SQL: How to parse Microsoft Transact-SQL Statements in C# and to match the column aliases of a view with its related (dependent) tables.

Published by Marian Galie-Andriescu on

This is a example on how to use the Microsoft T-SQL parser in C# which is part of the Feature Pack.

Microsoft® SQL Server® 2014 Feature Pack:

Microsoft® SQL Server® 2014 Transact-SQL Language Service:
The SQL Server Transact-SQL Language Service is a component based on the .NET
Framework which provides parsing validation and IntelliSense services for Transact-SQL for SQL Server 2014, SQL Server 2012, SQL Server 2008 R2, SQL Server 2008, and SQL Server 2005. Filename: X86 and x64 Package(tsqllanguageservice.msi)

Add the following reference for 32 bit in your C# project:
C:\Program Files (x86)\Microsoft SQL Server\120\SDK\Assemblies\Microsoft.SqlServer.TransactSql.ScriptDom.dll

If you have a previous version of the language service, then the directory name will be slightly different; replace 120 with the installed version as below:

80 = SQL Server 2000
90 = SQL Server 2005
100 = SQL Server 2008
110 = SQL Server 2012
120 = SQL Server 2014

Documentation on MSDN:

For each SQL server version there is a corresponding parser class following the same mapping as above: TSql80Parser, TSql90Parser,TSql100Parser, TSql110Parser,  TSql120Parser.

In our example we will use the TSQL parser to parse a View statement in order to match its column aliases with the columns in the tables used by the view. This information is not available in the meta data of the sql server. A column from a view can be dependent on multiple columns and tables, but we only focus on the case where we have a one to one match.

Using the metadata available in sql database we can get information about the columns of a view and information about on what tables and columns the view depends on, but not a mapping between the two pieces of information.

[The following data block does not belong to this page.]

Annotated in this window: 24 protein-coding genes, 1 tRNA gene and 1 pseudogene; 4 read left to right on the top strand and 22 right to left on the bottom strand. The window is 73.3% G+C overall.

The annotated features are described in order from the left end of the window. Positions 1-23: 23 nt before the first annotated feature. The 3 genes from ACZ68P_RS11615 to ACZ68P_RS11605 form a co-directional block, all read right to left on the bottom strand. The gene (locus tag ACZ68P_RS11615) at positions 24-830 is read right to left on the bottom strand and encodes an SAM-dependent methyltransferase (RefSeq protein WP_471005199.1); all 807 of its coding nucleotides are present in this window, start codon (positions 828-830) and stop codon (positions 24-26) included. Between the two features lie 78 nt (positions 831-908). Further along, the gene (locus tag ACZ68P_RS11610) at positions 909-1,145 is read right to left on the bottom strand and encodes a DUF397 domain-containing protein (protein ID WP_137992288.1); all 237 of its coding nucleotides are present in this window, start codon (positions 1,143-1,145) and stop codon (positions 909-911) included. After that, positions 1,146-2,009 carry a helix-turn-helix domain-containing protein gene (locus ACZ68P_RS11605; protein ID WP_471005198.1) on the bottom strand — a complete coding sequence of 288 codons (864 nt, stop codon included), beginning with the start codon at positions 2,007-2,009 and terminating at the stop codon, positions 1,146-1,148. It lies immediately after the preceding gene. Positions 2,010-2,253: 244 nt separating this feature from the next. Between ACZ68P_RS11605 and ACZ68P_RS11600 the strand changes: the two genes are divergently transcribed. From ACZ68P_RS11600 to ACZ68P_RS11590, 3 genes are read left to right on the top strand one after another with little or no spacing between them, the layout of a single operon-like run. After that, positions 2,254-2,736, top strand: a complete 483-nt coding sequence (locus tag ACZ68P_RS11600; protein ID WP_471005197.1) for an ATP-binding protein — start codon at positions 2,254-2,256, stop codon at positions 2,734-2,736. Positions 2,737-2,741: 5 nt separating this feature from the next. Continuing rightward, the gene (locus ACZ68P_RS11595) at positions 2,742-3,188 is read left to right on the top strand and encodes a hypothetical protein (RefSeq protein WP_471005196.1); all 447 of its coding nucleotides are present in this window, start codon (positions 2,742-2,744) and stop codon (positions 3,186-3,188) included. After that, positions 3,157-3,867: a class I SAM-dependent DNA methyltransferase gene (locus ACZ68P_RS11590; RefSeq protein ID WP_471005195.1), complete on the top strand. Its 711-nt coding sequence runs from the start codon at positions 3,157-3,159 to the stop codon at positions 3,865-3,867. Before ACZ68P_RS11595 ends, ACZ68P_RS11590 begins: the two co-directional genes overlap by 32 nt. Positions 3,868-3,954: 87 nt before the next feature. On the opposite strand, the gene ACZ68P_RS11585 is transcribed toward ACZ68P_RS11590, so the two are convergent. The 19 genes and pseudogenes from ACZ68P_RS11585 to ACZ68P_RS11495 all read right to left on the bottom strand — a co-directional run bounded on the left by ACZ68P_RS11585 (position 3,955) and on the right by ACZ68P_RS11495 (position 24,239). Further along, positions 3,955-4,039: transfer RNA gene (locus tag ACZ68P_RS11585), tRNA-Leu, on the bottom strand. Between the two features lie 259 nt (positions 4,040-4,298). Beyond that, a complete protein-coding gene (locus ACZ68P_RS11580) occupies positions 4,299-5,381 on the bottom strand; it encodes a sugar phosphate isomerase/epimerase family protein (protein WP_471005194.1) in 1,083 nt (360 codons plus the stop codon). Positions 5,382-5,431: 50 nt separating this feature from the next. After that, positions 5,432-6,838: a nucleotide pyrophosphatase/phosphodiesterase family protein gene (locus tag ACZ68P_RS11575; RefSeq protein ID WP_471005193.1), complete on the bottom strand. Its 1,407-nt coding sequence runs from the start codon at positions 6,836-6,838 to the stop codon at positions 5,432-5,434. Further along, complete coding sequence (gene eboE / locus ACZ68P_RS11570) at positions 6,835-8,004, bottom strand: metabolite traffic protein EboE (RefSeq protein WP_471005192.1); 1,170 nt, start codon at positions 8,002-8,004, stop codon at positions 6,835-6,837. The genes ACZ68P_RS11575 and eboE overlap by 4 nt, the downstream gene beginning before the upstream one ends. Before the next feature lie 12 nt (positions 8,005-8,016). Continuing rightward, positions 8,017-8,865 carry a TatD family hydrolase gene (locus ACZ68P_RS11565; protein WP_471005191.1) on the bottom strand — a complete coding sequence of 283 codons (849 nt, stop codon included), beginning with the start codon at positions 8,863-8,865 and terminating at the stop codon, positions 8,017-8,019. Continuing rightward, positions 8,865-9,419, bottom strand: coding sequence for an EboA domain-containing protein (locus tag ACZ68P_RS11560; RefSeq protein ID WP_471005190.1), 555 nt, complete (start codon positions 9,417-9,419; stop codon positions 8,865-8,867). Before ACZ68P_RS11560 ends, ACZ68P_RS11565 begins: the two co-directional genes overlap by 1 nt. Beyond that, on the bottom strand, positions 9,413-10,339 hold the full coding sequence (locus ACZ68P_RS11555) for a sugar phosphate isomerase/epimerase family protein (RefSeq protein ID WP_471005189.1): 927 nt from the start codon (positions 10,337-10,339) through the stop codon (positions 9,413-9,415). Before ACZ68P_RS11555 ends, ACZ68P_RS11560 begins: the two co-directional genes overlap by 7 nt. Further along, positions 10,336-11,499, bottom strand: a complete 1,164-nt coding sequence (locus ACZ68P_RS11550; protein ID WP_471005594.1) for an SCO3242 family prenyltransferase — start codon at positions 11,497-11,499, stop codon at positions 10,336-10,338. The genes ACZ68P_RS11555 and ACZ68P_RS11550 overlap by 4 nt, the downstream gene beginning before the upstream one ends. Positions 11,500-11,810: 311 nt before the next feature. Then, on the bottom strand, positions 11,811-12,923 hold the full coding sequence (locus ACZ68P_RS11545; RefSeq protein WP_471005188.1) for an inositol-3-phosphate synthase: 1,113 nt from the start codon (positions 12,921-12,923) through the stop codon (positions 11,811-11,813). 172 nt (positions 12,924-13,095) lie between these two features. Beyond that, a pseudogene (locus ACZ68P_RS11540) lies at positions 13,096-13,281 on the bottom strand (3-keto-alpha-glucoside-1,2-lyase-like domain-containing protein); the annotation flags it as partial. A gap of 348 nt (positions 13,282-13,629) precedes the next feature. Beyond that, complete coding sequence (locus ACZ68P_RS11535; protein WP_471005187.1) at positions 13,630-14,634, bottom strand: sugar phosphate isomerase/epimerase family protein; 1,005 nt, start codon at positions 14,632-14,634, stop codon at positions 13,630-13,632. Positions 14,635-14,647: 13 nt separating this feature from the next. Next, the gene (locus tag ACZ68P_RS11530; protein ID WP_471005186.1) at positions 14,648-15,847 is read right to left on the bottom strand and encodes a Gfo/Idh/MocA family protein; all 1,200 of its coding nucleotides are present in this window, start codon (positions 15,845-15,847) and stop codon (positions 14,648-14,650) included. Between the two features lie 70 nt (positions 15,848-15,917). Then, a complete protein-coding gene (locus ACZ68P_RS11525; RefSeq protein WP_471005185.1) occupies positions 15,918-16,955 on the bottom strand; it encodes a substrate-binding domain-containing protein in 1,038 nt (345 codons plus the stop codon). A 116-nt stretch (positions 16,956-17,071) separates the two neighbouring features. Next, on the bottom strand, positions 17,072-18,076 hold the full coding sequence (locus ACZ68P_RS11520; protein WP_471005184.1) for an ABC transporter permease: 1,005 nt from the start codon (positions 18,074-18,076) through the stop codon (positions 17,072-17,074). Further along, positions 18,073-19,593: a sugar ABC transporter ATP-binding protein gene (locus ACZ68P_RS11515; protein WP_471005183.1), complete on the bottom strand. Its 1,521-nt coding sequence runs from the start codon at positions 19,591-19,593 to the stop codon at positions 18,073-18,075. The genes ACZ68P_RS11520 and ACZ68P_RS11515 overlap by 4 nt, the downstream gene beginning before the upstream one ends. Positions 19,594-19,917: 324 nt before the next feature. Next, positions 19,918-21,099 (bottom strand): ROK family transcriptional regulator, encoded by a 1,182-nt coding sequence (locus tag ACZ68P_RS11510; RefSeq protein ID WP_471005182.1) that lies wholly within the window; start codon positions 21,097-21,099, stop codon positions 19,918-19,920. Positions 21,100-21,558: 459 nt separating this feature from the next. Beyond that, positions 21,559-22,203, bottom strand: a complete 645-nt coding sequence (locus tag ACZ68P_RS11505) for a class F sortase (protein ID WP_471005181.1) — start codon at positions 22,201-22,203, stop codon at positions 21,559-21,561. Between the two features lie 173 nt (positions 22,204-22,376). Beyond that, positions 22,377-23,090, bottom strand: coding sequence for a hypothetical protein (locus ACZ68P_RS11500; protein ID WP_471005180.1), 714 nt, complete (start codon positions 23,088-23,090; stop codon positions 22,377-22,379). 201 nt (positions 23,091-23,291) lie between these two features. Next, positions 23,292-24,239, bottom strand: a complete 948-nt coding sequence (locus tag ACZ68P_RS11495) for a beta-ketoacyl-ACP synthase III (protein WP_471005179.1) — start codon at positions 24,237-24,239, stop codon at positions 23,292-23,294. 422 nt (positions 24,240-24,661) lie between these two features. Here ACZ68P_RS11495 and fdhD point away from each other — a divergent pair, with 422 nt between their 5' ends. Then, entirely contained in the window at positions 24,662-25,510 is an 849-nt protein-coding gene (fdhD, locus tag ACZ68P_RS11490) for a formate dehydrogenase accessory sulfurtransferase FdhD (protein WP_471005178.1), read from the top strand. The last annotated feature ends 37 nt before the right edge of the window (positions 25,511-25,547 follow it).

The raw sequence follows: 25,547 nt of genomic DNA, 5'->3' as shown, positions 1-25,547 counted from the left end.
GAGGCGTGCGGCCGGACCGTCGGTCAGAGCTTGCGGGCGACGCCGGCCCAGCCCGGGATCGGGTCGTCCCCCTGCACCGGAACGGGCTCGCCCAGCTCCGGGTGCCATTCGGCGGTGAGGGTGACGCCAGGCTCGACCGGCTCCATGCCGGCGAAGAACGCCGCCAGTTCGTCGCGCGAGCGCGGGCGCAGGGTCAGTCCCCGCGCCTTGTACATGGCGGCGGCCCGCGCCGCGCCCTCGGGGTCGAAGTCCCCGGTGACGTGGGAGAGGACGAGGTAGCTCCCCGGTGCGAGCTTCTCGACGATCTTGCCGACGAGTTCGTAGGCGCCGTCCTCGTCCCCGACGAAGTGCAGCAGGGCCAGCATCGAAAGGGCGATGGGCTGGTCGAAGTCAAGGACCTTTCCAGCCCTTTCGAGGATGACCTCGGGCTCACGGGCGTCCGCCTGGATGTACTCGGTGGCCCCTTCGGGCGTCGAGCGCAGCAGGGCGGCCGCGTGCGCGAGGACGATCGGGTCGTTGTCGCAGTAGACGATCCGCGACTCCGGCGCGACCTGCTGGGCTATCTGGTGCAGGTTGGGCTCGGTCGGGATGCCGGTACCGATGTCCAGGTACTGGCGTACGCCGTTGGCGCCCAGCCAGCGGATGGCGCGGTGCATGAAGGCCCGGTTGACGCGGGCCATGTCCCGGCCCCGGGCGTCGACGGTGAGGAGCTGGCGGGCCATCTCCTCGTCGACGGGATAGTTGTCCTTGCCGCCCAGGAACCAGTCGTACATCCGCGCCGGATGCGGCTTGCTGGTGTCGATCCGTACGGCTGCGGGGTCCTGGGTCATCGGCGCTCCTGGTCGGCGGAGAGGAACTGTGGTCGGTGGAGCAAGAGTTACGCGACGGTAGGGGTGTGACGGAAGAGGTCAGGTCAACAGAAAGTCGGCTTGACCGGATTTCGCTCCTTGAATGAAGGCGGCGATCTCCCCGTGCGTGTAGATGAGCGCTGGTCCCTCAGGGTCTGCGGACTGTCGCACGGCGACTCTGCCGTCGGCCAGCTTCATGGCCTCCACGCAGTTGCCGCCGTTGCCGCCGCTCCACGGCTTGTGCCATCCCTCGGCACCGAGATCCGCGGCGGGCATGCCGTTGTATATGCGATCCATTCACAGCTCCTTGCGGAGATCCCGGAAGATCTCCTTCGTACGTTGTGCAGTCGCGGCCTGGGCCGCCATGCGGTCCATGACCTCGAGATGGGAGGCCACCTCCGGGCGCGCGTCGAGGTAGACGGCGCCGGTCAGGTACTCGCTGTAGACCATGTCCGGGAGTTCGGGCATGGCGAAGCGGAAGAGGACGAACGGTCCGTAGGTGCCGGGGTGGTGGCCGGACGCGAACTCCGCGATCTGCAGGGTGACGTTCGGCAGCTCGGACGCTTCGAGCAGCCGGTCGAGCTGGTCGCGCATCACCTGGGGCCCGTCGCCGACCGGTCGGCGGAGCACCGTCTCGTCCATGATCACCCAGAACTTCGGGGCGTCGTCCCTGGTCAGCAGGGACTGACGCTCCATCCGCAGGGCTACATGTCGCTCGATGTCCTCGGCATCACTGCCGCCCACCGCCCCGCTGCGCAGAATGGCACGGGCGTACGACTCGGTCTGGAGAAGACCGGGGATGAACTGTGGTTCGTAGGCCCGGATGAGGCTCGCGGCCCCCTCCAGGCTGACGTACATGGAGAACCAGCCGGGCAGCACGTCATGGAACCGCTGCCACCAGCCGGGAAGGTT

This is our view:

CREATE VIEW [dbo].[View_1]

SELECT  AreaId       = A.mcw_areaId,
        SurrogateKey = A.AreaKey,
        Code         = S.statecode,
        Name         = S.statename 

FROM    CRM.dim_Area as A INNER JOIN
        CRM.dim_AreaState as S ON A.statecode = S.statecode

Using the following query we can get the dependencies for our view:

t.object_id as Table_ObjectID,
c.column_id as Column_ObjectID,
c.name as Column_Name,
t.Name as Table_Name
FROM sys.views v
JOIN sys.sql_dependencies d ON d.object_id = v.object_id
JOIN sys.objects t ON t.object_id = d.referenced_major_id
JOIN sys.columns c ON c.object_id = d.referenced_major_id AND
     c.column_id = d.referenced_minor_id
d.class < 2 AND
v.name = 'View_1' AND
v.schema_id = SCHEMA_ID('Dbo')

Andriescu Sql Parse View Alias Dependencies

 As alternative to the query above we can use Information schema as follows:
where VIEW_NAME='View_1' and

Andriescu Sql Parse View Alias Dependencies Information Schema View Column Usage

However, a word of warning on using the Information_Schema from Microsoft:
“Do not use INFORMATION_SCHEMA views to determine the schema of an object. The only reliable way to find the schema of a object is to query the sys.objects catalog view.”

More information on this topic can be found here:

Using the following query we can get the list of column aliases of the view:

select object_id, column_id, name
from sys.columns
where object_id = object_id('Dbo.View_1');

Andriescu Sql Parse View Alias Column List


As mentioned before, there is no way to link and match these two results using the metadata found in the sql database.

Therefore the only solution is to parse the sql statements of the view and construct ourselves the mapping:

Andriescu Sql Parse View Alias Column Bind


The microsoft sql parser can be used as follows:


using Microsoft.SqlServer.TransactSql.ScriptDom;

TSql120Parser SqlParser = new TSql120Parser(false);

IList<ParseError> parseErrors;
TSqlFragment result = SqlParser.Parse(new StringReader(SqlTextBox.Text),
                                      out parseErrors);

TSqlScript SqlScript = result as TSqlScript;

foreach (TSqlBatch sqlBatch in SqlScript.Batches)
   foreach (TSqlStatement sqlStatement in sqlBatch.Statements)

When using the parser be prepared to use recursion a lot. Also when testing for a type, use an exact match as follows:

(sqlStatement.GetType() == typeof (AlterViewStatement)

Using * as placeholder for columns in the view is not supported in this parsing example, because this will require querying the sql database for metadata and this is outside the scope for this project. Another limitation of this example is that if a view is using another view, we do not recursively process that view to get to the base table and column.

The project source code can be downloaded here:
Andriescu SQL Wpf Parse Sql View

1 Comment

Hamid · August 11, 2015 at 10:15

Nice work man, clear examples with clear explanation

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